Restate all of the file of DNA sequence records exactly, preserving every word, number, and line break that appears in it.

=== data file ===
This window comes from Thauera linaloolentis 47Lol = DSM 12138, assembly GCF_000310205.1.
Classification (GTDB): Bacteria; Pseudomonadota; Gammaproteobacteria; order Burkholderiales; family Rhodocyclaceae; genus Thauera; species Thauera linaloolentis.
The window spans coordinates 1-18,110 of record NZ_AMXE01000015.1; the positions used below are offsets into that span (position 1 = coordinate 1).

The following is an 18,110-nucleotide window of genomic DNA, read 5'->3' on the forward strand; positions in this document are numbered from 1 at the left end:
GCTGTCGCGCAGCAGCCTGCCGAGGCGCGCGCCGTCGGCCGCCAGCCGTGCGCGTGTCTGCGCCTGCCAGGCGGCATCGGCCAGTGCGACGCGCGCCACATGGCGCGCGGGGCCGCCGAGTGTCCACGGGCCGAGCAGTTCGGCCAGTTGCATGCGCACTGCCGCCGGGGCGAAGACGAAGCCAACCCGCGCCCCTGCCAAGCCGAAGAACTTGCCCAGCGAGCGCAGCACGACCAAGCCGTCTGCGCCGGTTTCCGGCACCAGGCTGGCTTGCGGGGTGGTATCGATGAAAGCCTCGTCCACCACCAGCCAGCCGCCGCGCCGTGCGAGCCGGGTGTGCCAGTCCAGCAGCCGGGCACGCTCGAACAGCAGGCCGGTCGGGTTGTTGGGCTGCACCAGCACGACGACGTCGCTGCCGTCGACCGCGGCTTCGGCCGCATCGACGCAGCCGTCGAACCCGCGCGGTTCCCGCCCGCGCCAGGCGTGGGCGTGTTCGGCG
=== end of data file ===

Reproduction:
This window comes from Thauera linaloolentis 47Lol = DSM 12138, assembly GCF_000310205.1.
Classification (GTDB): Bacteria; Pseudomonadota; Gammaproteobacteria; order Burkholderiales; family Rhodocyclaceae; genus Thauera; species Thauera linaloolentis.
The window spans coordinates 1-18,110 of record NZ_AMXE01000015.1; the positions used below are offsets into that span (position 1 = coordinate 1).

The following is an 18,110-nucleotide window of genomic DNA, read 5'->3' on the forward strand; positions in this document are numbered from 1 at the left end:
GCTGTCGCGCAGCAGCCTGCCGAGGCGCGCGCCGTCGGCCGCCAGCCGTGCGCGTGTCTGCGCCTGCCAGGCGGCATCGGCCAGTGCGACGCGCGCCACATGGCGCGCGGGGCCGCCGAGTGTCCACGGGCCGAGCAGTTCGGCCAGTTGCATGCGCACTGCCGCCGGGGCGAAGACGAAGCCAACCCGCGCCCCTGCCAAGCCGAAGAACTTGCCCAGCGAGCGCAGCACGACCAAGCCGTCTGCGCCGGTTTCCGGCACCAGGCTGGCTTGCGGGGTGGTATCGATGAAAGCCTCGTCCACCACCAGCCAGCCGCCGCGCCGTGCGAGCCGGGTGTGCCAGTCCAGCAGCCGGGCACGCTCGAACAGCAGGCCGGTCGGGTTGTTGGGCTGCACCAGCACGACGACGTCGCTGCCGTCGACCGCGGCTTCGGCCGCATCGACGCAGCCGTCGAACCCGCGCGGTTCCCGCCCGCGCCAGGCGTGGGCGTGTTCGGCG